Netanyahu: Iran deal a ‘stunning historic mistake’
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Netanyahu: Iran deal a ‘stunning historic mistake’

Israel Prime Minister Benjamin Netanyahu speaks about Iran during a joint meeting of the United States Congress in the House chamber at the U.S. Capitol, March 3, 2015, in Washington, DC. (Alex Wong/Getty Images)

Israel Prime Minister Benjamin Netanyahu speaks about Iran during a joint meeting of the United States Congress in the House chamber at the U.S. Capitol, March 3, 2015, in Washington, DC. (Alex Wong/Getty Images)

TEL AVIV (JTA) — Israeli Prime Minister Benjamin Netanyahu lambasted the accord between Iran and world powers limiting Iran’s nuclear program, calling it a “stunning historic mistake.”

Netanyahu, who has vehemently opposed the accord since negotiations between the parties began in 2013, said Tuesday in Jerusalem that “the world is a much more dangerous place today than it was yesterday” due to the agreement.

The deal would remove international sanctions on Iran in exchange for Iran freezing and storing much of its nuclear infrastructure, ridding much of its stockpile of enriched uranium and converting its nuclear facilities.

“The international community is removing the sanctions, and Iran is keeping its nuclear program,” Netanyahu said at a news conference, referencing an earlier statement by Iranian President Hassan Rouhani. “By not dismantling Iran’s nuclear program, in a decade this deal will give an unreformed, unrepentant and far richer terrorist regime the capacity to develop many nuclear bombs.”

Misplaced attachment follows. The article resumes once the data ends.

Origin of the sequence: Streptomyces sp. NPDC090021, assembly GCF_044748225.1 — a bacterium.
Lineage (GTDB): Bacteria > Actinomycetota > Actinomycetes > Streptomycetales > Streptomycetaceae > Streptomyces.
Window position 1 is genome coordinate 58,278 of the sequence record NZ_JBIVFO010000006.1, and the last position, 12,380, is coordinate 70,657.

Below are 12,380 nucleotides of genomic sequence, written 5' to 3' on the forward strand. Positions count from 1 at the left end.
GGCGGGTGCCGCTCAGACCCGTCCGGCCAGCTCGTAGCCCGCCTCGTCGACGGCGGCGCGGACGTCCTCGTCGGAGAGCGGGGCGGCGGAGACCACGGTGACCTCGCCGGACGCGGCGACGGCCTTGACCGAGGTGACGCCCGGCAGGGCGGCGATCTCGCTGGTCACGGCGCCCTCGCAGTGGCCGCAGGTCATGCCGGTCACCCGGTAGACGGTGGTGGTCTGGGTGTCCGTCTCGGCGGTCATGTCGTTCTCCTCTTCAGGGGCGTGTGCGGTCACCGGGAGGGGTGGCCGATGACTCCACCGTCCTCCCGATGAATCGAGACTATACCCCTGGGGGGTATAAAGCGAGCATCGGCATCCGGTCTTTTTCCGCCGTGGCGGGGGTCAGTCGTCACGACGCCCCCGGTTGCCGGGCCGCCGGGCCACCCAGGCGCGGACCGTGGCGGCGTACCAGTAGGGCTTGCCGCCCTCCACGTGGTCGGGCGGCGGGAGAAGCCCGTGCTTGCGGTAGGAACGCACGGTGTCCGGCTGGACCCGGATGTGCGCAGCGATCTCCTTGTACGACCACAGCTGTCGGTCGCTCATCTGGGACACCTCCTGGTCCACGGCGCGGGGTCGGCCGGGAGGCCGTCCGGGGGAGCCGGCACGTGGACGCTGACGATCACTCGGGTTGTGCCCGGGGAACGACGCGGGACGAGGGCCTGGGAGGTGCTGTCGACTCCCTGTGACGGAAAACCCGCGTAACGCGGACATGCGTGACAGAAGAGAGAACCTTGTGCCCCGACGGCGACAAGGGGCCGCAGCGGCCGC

Netanyahu said Israel remains committed to preventing Iran from obtaining a nuclear weapon and that the agreement will not limit Israel’s actions.

“Israel is not bound by this deal with Iran because Iran continues to seek our destruction,” he said. “We will always defend ourselves.”

Netanyahu compared the agreement to an accord signed between world powers and North Korea meant to limit that country’s nuclear program. In 2006, North Korea tested a nuclear weapon.

“Iran’s support for terror and subversion will actually increase after the deal,” he said. “This deal repeats the mistakes made with North Korea. There, too, we were assured that inspections and verifications would prevent a rogue regime from developing nuclear weapons. We all know how that ended.”

The prime minister also accused world powers of mistakenly assuming that Iran’s theocratic regime would fall by the time some provisions of the deal expire in a decade. He said the deal makes regime change less likely by empowering Iran’s current leadership.

“They gambled that in 10 years’ time, Iran’s terrorist regime will change while removing any incentive for it to do so,” Netanyahu said. “In fact, the deal gives Iran every incentive not to change.”